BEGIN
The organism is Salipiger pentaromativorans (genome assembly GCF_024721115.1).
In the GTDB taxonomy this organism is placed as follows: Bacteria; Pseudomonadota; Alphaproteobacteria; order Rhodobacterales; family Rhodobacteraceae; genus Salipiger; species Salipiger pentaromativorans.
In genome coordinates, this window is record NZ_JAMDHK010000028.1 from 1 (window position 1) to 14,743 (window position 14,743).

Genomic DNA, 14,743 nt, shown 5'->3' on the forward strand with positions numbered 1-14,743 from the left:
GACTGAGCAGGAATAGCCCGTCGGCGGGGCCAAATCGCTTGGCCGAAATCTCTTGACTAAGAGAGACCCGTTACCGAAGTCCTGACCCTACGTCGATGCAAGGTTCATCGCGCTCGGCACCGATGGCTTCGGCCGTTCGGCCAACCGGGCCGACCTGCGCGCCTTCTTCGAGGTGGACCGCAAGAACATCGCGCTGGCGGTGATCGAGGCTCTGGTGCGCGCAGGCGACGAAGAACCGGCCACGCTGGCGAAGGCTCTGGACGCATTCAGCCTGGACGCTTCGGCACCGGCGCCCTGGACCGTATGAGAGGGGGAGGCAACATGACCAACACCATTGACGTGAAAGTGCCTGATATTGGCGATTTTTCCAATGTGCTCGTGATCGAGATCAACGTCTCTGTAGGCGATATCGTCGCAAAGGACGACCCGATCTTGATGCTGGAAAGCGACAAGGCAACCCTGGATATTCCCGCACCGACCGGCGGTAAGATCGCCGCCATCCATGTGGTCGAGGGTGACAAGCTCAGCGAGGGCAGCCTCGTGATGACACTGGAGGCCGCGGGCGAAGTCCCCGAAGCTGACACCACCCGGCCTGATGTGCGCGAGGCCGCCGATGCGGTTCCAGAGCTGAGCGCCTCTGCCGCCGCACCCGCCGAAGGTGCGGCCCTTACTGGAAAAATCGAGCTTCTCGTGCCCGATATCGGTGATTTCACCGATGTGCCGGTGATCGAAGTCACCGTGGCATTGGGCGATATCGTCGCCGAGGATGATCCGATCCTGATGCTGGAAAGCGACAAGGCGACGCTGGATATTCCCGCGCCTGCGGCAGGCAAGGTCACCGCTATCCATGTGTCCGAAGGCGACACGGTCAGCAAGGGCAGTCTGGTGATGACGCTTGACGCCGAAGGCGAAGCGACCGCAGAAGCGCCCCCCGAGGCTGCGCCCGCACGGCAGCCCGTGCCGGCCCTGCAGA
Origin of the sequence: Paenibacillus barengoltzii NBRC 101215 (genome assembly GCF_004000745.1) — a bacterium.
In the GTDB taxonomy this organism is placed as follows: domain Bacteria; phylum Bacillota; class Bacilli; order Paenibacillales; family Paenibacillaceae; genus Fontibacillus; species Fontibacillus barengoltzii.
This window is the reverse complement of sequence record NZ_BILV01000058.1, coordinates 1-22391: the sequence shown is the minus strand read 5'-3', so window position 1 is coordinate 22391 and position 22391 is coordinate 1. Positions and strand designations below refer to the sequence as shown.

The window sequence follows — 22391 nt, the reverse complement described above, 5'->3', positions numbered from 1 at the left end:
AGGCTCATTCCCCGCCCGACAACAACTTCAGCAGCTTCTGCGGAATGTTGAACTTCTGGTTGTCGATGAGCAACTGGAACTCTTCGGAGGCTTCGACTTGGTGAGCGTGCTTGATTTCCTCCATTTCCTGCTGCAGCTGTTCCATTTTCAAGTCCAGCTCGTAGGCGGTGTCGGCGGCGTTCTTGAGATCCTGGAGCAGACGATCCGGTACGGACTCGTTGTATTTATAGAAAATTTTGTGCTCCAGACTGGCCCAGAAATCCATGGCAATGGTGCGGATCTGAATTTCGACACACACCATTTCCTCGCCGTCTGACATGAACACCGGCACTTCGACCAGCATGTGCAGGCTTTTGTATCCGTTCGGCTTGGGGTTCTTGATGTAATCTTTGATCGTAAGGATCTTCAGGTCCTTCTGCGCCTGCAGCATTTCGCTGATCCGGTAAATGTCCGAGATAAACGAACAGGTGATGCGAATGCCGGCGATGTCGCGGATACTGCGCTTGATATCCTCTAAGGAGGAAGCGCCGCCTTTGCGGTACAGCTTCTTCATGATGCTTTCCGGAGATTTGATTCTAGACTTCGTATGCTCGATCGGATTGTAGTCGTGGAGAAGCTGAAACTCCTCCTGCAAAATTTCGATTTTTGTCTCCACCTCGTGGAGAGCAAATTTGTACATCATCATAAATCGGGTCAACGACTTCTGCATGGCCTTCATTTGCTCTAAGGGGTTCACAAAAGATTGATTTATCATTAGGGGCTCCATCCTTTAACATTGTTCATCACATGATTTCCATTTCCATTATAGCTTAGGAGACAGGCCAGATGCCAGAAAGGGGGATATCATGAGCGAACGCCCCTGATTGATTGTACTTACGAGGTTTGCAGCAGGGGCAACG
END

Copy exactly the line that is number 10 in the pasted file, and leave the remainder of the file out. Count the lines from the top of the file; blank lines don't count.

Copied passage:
AGGCTCATTCCCCGCCCGACAACAACTTCAGCAGCTTCTGCGGAATGTTGAACTTCTGGTTGTCGATGAGCAACTGGAACTCTTCGGAGGCTTCGACTTGGTGAGCGTGCTTGATTTCCTCCATTTCCTGCTGCAGCTGTTCCATTTTCAAGTCCAGCTCGTAGGCGGTGTCGGCGGCGTTCTTGAGATCCTGGAGCAGACGATCCGGTACGGACTCGTTGTATTTATAGAAAATTTTGTGCTCCAGACTGGCCCAGAAATCCATGGCAATGGTGCGGATCTGAATTTCGACACACACCATTTCCTCGCCGTCTGACATGAACACCGGCACTTCGACCAGCATGTGCAGGCTTTTGTATCCGTTCGGCTTGGGGTTCTTGATGTAATCTTTGATCGTAAGGATCTTCAGGTCCTTCTGCGCCTGCAGCATTTCGCTGATCCGGTAAATGTCCGAGATAAACGAACAGGTGATGCGAATGCCGGCGATGTCGCGGATACTGCGCTTGATATCCTCTAAGGAGGAAGCGCCGCCTTTGCGGTACAGCTTCTTCATGATGCTTTCCGGAGATTTGATTCTAGACTTCGTATGCTCGATCGGATTGTAGTCGTGGAGAAGCTGAAACTCCTCCTGCAAAATTTCGATTTTTGTCTCCACCTCGTGGAGAGCAAATTTGTACATCATCATAAATCGGGTCAACGACTTCTGCATGGCCTTCATTTGCTCTAAGGGGTTCACAAAAGATTGATTTATCATTAGGGGCTCCATCCTTTAACATTGTTCATCACATGATTTCCATTTCCATTATAGCTTAGGAGACAGGCCAGATGCCAGAAAGGGGGATATCATGAGCGAACGCCCCTGATTGATTGTACTTACGAGGTTTGCAGCAGGGGCAACG